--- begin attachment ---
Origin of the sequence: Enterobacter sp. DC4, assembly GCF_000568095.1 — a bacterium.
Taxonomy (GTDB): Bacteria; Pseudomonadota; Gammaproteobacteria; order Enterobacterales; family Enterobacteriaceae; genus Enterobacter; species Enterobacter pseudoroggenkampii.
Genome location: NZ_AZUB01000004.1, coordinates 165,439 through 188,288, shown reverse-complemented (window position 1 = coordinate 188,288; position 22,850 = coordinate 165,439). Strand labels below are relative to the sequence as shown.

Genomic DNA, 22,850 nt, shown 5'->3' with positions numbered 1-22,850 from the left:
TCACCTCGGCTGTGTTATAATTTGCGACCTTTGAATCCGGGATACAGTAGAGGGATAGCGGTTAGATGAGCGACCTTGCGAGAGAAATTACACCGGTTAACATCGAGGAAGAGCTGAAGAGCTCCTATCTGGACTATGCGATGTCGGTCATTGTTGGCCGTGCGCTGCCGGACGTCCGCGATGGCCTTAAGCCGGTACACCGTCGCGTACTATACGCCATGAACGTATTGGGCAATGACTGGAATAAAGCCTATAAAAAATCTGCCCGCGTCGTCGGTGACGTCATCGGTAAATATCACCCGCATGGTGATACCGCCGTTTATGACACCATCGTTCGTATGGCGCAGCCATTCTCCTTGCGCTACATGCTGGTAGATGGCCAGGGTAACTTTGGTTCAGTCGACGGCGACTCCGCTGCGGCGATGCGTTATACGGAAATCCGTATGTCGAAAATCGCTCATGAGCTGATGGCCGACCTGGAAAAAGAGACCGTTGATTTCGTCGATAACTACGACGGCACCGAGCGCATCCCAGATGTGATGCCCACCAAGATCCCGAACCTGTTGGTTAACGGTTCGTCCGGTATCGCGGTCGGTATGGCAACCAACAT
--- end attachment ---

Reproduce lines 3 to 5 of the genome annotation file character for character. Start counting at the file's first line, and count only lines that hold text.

Genome location: NZ_AZUB01000004.1, coordinates 165,439 through 188,288, shown reverse-complemented (window position 1 = coordinate 188,288; position 22,850 = coordinate 165,439). Strand labels below are relative to the sequence as shown.

Genomic DNA, 22,850 nt, shown 5'->3' with positions numbered 1-22,850 from the left:
TCACCTCGGCTGTGTTATAATTTGCGACCTTTGAATCCGGGATACAGTAGAGGGATAGCGGTTAGATGAGCGACCTTGCGAGAGAAATTACACCGGTTAACATCGAGGAAGAGCTGAAGAGCTCCTATCTGGACTATGCGATGTCGGTCATTGTTGGCCGTGCGCTGCCGGACGTCCGCGATGGCCTTAAGCCGGTACACCGTCGCGTACTATACGCCATGAACGTATTGGGCAATGACTGGAATAAAGCCTATAAAAAATCTGCCCGCGTCGTCGGTGACGTCATCGGTAAATATCACCCGCATGGTGATACCGCCGTTTATGACACCATCGTTCGTATGGCGCAGCCATTCTCCTTGCGCTACATGCTGGTAGATGGCCAGGGTAACTTTGGTTCAGTCGACGGCGACTCCGCTGCGGCGATGCGTTATACGGAAATCCGTATGTCGAAAATCGCTCATGAGCTGATGGCCGACCTGGAAAAAGAGACCGTTGATTTCGTCGATAACTACGACGGCACCGAGCGCATCCCAGATGTGATGCCCACCAAGATCCCGAACCTGTTGGTTAACGGTTCGTCCGGTATCGCGGTCGGTATGGCAACCAACAT